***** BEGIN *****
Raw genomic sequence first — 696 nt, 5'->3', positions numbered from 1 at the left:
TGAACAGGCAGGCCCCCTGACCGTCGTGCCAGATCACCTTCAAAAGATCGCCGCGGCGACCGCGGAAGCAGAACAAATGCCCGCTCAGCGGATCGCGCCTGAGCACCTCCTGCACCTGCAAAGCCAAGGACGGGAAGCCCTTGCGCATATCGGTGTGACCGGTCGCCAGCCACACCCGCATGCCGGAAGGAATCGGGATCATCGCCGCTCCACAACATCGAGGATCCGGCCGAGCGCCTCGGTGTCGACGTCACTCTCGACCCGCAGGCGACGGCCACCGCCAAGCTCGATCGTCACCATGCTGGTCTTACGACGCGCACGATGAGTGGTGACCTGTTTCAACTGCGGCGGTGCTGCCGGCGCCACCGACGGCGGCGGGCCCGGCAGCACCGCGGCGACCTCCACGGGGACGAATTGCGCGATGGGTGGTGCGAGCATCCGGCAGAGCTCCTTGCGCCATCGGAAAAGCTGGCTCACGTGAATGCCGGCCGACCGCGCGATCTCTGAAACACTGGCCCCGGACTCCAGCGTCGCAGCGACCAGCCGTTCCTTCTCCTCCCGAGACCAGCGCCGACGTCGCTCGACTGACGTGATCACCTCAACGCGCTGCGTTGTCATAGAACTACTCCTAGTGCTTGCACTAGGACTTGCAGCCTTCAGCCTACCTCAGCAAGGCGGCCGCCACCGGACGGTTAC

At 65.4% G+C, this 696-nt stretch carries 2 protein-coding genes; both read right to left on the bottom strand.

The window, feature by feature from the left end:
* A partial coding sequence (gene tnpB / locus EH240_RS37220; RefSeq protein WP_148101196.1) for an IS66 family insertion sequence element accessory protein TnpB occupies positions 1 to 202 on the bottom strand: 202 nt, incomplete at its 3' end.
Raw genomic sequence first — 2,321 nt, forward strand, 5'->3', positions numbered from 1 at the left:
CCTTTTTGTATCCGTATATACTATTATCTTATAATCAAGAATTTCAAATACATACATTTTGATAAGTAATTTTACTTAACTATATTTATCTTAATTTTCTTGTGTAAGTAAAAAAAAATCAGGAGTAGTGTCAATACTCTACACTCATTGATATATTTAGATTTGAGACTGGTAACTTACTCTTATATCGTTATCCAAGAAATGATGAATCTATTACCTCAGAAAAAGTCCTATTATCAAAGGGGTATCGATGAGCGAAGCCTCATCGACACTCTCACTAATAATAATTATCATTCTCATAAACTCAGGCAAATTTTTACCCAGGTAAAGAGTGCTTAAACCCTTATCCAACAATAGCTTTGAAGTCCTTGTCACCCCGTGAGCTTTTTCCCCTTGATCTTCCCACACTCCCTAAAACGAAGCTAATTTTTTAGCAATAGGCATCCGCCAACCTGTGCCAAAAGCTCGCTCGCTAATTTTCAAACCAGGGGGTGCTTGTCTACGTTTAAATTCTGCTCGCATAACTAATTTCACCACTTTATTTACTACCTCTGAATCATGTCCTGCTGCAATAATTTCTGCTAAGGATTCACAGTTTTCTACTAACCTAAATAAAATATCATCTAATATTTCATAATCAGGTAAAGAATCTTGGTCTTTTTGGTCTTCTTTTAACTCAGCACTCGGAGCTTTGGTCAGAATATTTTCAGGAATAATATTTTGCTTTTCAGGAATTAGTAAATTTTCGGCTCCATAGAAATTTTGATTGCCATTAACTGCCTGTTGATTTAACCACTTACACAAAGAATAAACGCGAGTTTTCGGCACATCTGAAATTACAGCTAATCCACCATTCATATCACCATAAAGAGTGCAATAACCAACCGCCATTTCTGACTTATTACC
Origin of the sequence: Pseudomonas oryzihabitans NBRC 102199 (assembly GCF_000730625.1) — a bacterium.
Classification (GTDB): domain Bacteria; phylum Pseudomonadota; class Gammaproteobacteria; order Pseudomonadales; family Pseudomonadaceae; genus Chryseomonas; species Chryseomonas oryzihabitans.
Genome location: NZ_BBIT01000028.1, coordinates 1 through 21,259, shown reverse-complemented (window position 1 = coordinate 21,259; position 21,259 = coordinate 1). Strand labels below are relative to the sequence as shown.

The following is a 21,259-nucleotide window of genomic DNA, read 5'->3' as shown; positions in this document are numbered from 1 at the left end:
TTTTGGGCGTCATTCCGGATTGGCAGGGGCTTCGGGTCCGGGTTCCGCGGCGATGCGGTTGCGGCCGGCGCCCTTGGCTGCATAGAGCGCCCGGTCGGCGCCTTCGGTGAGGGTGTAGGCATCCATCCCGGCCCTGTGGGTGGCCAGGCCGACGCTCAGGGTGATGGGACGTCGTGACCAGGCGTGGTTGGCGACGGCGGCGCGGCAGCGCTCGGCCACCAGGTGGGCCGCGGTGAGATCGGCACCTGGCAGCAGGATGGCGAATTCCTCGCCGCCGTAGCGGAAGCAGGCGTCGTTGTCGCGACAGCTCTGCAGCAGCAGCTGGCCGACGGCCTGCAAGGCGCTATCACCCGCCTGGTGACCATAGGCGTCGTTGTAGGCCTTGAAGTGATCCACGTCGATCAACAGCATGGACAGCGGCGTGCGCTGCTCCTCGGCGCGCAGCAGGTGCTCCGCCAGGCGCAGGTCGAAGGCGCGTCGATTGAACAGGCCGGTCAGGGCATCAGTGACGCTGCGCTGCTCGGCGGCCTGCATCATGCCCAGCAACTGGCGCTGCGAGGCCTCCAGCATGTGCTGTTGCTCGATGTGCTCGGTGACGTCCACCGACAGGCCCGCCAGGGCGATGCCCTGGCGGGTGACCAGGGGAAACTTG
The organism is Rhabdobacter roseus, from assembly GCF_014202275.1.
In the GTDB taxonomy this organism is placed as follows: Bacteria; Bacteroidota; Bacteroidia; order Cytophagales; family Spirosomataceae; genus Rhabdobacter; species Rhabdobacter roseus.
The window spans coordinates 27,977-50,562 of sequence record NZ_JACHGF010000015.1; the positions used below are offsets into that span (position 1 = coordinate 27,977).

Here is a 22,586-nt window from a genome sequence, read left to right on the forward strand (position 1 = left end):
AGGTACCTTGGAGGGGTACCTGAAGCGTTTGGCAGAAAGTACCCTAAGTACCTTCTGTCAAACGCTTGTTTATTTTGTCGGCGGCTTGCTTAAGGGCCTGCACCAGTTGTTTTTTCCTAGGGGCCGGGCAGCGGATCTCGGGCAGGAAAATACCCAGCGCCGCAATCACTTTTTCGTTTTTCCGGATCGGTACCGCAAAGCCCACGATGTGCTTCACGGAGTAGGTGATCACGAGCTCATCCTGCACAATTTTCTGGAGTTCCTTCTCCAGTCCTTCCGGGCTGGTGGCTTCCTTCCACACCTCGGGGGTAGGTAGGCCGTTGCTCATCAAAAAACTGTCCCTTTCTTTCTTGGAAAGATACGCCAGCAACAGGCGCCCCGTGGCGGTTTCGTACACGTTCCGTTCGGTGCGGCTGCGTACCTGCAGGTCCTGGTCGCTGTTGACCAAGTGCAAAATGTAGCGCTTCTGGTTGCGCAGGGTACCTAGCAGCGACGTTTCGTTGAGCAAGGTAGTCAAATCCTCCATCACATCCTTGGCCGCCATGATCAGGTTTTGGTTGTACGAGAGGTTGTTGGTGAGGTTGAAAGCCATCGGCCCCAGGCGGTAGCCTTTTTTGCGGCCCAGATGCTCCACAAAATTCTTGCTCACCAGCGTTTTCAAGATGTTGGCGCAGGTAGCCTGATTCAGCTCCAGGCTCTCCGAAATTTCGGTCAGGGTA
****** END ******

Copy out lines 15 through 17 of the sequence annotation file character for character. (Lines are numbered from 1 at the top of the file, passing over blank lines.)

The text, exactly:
The window spans coordinates 27,977-50,562 of sequence record NZ_JACHGF010000015.1; the positions used below are offsets into that span (position 1 = coordinate 27,977).

Here is a 22,586-nt window from a genome sequence, read left to right on the forward strand (position 1 = left end):
AGGTACCTTGGAGGGGTACCTGAAGCGTTTGGCAGAAAGTACCCTAAGTACCTTCTGTCAAACGCTTGTTTATTTTGTCGGCGGCTTGCTTAAGGGCCTGCACCAGTTGTTTTTTCCTAGGGGCCGGGCAGCGGATCTCGGGCAGGAAAATACCCAGCGCCGCAATCACTTTTTCGTTTTTCCGGATCGGTACCGCAAAGCCCACGATGTGCTTCACGGAGTAGGTGATCACGAGCTCATCCTGCACAATTTTCTGGAGTTCCTTCTCCAGTCCTTCCGGGCTGGTGGCTTCCTTCCACACCTCGGGGGTAGGTAGGCCGTTGCTCATCAAAAAACTGTCCCTTTCTTTCTTGGAAAGATACGCCAGCAACAGGCGCCCCGTGGCGGTTTCGTACACGTTCCGTTCGGTGCGGCTGCGTACCTGCAGGTCCTGGTCGCTGTTGACCAAGTGCAAAATGTAGCGCTTCTGGTTGCGCAGGGTACCTAGCAGCGACGTTTCGTTGAGCAAGGTAGTCAAATCCTCCATCACATCCTTGGCCGCCATGATCAGGTTTTGGTTGTACGAGAGGTTGTTGGTGAGGTTGAAAGCCATCGGCCCCAGGCGGTAGCCTTTTTTGCGGCCCAGATGCTCCACAAAATTCTTGCTCACCAGCGTTTTCAAGATGTTGGCGCAGGTAGCCTGATTCAGCTCCAGGCTCTCCGAAATTTCGGTCAGGGTA